Infancy Doctrine

The Infancy Doctrine

Hawai`s has long recognized the common law rule—referred to as “the infancy doctrine” or “the infancy law doctrine”— that contracts entered into by minors are voidable. See, e.g., Jellings v. Pioneer Mill Co., 30 Haw. 184 (1927); Zen v. Koon Chan, 27 Haw. 369 (1923); McCandless v. Lansing, 19 Haw. 474 (1909). Under this doctrine, a minor may, upon reaching the age of majority, choose either to ratify or avoid contractual obligations entered into during his or her minority.

See 4 Richard A. Lord, Williston on Contracts § 8:14 (4th ed. 1992); see also Restatement (Second) of Contracts, §§ 7, 12, and 14 (1979); 7 Joseph M. Perillo, Corbin on Contracts § 27.4 (2002 ed.). Traditionally, the reasoning behind the infancy doctrine was based on the well-established common law principles that the law should protect children from the detrimental consequences of their youthful and improvident acts. As the California Court of Appeals explained in Michaelis v. Schori, 20 Cal.App.4th 133, 24 Cal.Rptr.2d 380 (1993):

“The rule has traditionally been that the law shields minors from their lack of judgment and experience and under certain conditions vests in them the right to disaffirm their contracts. Although in many instances such disaffirmance may be a hardship upon those who deal with an infant, the right to avoid his contracts is conferred by law upon a minor for his protection against his own improvidence and the designs of others. It is the policy of the law to protect a minor against himself and his indiscretions and immaturity as well as against the machinations of other people and to discourage adults from contracting with an infant. Any loss occasioned by the disaffirmance of a minor’s contract might have been avoided by declining to enter into the contract.

Id. at 381; see also Dodson v. Shrader, 824 S.W.2d 545,547 (Tenn. 1992) (“[T]he underlying purpose of the infancy doctrine . . . is to protect minors from their lack of judgment and from squandering their wealth through improvident contracts with crafty adults who would take advantage of them in the marketplace.””

The rule that a minor’s contracts are voidable, however, is not absolute. An exception to the rule is that a minor may not avoid a contract for goods or services necessary for his health and sustenance. See 5 Richard A. Lord, Williston on Contracts § 9:18 (4th ed. 1993); see also Creech v. Melnik, 147 N.C.App. 471, 556 S.E.2d. 587, 590-91 (2001); Garay v. Overholtzer, 332 Md. 339, 631 A.2d 429, 443-45 (1993).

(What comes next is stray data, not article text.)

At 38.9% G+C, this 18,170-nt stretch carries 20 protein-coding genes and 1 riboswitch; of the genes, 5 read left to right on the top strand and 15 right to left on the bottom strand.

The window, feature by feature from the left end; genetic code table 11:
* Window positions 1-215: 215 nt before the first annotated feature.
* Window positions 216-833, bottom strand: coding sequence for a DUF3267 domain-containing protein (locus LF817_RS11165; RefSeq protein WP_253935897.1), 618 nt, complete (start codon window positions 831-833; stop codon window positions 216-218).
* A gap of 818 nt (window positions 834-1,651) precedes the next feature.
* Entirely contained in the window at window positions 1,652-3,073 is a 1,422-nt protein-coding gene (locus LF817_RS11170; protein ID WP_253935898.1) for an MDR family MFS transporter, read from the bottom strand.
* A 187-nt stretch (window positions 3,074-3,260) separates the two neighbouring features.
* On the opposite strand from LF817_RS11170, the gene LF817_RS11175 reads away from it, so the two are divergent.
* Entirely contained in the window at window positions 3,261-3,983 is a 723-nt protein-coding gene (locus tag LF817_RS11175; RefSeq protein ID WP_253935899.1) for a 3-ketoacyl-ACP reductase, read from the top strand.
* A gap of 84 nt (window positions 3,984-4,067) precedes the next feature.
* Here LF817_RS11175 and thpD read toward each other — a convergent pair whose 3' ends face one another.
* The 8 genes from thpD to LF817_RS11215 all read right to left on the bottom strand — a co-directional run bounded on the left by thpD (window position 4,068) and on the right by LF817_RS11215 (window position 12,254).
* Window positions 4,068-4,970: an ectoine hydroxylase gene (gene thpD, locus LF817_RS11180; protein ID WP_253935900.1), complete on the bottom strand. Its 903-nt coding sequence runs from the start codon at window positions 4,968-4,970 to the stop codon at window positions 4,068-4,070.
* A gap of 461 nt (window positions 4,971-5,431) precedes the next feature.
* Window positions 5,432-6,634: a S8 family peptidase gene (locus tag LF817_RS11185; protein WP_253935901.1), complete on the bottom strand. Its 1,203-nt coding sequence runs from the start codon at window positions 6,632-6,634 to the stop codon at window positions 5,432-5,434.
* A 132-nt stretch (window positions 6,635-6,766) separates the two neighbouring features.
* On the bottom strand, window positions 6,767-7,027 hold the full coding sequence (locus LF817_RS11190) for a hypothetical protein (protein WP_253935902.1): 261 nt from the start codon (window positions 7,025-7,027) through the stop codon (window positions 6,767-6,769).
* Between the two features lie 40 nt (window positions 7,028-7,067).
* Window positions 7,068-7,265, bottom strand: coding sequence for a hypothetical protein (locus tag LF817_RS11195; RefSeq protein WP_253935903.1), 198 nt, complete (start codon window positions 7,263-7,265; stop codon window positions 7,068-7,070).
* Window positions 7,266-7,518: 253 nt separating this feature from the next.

Such contracts are binding, even if entered into during minority, and a minor, upon reaching majority, may not, as a matter of law, disaffirm them. See Muller v. CES Credit Union, 161 Ohio App.3d 771, 832 N.E.2d 80,85 n. 4 (2005) (stating that contracts for the purchase of necessities, which “are food, medicine, clothes, shelter or personal services usually considered reasonably essential for the preservation and enjoyment of life[,]” are valid exceptions to the general rule) (citation and internal quotation marks omitted); see also Yale Diagnostic Radiology v. Estate of Harun Found., 267 Conn. 351, 838 A.2d 179, 182 (2004). As the Maryland Court of Appeals summarized in Schmidt v. Prince George’s Hospital, 366 Md. 535, 784 A.2d 1112 (Ct.App. 2001):

“By the common law, persons, under the age of twentyone years, are not bound by their contracts, except for necessaries, nor can they do any act, to the injury of their property, which they may not avoid, when arrived at full age. . . .

They are allowed to contract for their benefit with power in most cases, to recede from their contract when it may prove prejudicial to them, but in their contract for necessaries, such as board, apparel, medical aid, teaching and instruction, and other necessaries, they are absolutely bound, and may be sued and charged in execution; but it must appear that the things were absolutely necessary, and suitable to their circumstances, and whoever trusts them does so at his peril, or as it is said, deals with them at arms’ length.

Their power, thus[,] to contract for necessaries, is for their benefit, because the procurement of these things is essential to their existence, and if they were not permitted so to bind themselves they might suffer.”

It is apparent that the Hawai`s Legislature has, through the enactment of several statutory provisions codified the principle that contracts relating to medical care, hospital care, and drug or alcohol abuse treatment are contracts for “necessaries” (i.e., medical aid). These statutes explicitly provide that minors who enter into contracts for the medical services described therein cannot later disaffirm them by reason of their minority status.

Inasmuch as none of the parties to this appeal contend that Douglass’ employment was “a necessary,” it would appear that under the well-recognized infancy doctrine, Douglass would be entitled to disaffirm his employment contract, including the purported arbitration agreement.